Shortly after the enactment of the Charter, the Province of Quebec enacted an omnibus bill exempting all legislation from the operation of sections 2 (conscience, religion, belief, assembly, association) and 7-15 (legal rights) of the Charter.  The Supreme Court found this Act did not contravene the Charter and was within the powers of the Province of Quebec: Ford v. Quebec (Attorney General), [1988] 2 S.C.R. 712.  After 5 years, the provision expired in accordance with s. 33 and the omnibus bill was not reenacted.

In my view, Quebec enacted the omnibus act out of pique at not getting its way during the negotiations which gave rise to the Charter.  Of note, however, the use of s. 33 created great internal popularity for the provincial government of the day and was seen as furthering Quebec’s pre-existing (to my mind, racist/ethnocentric) policy of fostering French as THE language of Quebec and, through requiring schooling in French for all who did not have a constitutional right to English schooling, the fostering of the “Québécois culture”.

Section 33 has since be relied upon in Quebec in other individual language- and schooling-related legislation and in legislation forbidding the wearing of visible items identifiable as pertaining to religion (e.g. kippah, hijab, turban etc.) if one is teacher or other civil servant. The explicit intent is to create a French-speaking, secular public culture in Quebec.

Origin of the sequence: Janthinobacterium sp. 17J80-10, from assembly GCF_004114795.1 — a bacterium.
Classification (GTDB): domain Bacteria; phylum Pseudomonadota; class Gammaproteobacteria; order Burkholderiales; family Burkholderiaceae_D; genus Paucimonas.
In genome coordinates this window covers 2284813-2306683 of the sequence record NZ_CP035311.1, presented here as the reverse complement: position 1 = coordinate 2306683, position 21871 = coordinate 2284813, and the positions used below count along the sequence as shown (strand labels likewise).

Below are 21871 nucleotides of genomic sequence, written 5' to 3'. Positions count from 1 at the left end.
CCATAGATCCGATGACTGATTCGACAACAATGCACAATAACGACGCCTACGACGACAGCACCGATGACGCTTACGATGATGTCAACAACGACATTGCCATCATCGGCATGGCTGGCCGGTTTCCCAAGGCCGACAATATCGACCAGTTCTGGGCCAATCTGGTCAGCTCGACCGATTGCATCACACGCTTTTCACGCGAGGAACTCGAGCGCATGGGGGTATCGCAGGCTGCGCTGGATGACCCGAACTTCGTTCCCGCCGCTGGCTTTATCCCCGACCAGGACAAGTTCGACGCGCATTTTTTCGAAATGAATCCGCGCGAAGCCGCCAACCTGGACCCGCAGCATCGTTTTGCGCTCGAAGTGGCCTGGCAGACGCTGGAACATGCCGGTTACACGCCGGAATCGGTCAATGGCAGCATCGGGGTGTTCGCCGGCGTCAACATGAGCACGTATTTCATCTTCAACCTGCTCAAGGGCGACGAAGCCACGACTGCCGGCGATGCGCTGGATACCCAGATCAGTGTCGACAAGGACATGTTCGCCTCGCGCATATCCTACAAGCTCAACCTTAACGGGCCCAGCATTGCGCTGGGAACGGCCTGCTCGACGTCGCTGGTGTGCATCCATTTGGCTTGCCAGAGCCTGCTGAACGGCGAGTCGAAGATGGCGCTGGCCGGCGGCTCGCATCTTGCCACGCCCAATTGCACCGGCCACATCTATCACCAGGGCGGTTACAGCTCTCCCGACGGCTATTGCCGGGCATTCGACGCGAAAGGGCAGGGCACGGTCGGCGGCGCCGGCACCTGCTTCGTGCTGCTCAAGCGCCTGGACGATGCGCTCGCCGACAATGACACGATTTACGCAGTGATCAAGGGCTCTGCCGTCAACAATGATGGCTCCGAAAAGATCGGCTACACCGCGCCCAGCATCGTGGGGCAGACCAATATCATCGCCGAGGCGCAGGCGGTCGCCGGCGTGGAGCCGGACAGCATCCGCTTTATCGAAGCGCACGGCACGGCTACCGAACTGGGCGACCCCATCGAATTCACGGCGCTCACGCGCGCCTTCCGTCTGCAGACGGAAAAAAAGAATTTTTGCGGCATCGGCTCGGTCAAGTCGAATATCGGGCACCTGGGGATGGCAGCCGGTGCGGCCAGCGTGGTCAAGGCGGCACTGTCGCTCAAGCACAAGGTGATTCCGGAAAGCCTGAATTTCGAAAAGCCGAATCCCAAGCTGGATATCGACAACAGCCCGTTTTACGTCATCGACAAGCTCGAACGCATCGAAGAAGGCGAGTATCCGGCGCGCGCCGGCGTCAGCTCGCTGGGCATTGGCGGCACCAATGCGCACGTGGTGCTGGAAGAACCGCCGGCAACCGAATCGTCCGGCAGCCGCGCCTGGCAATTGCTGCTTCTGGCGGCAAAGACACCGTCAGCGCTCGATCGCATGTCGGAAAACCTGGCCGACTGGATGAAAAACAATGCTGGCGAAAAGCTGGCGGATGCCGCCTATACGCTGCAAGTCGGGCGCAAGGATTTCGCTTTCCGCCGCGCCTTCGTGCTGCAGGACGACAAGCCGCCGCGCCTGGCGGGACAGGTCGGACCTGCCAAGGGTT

Recently, in Ontario, a s. 33 declaration was added to draft back-to-work legislation to forestall a teacher’s strike. There was an outcry by the “woke” community which caused the government to withdraw the legislation.  News reports suggest that the premier agreed not to do it again.  However, it is to be noted that the teachers did not strike and did accept a deal which was less than their demands, again, according to news reports.

The Province of Saskatchewan has also used the clause in relation to legislation relating to the funding of schools.  I am not familiar in detail with the legislation but it may have been designed to prevent litigation (as I was involved in, in Ontario) claiming that funding of public but not religious schools was contrary to the Charter equality rights.

One’s judgement of the actions/policies of Quebec as “good” or “bad” would likely reflect one’s judgement of the Israeli “Nation State Law” as both are intended to foster/protect/assert a particular culture in a defined region, claiming, at least rhetorically, not to derogate from the “real” rights of minorities.  There is no doubt that logical arguments can be made to characterize both as “racist” or at least “ethnocentric”.  Whether this characterization is right or wrong and whether, if right, the law is “good” or “bad” are all things reasonable people can argue about.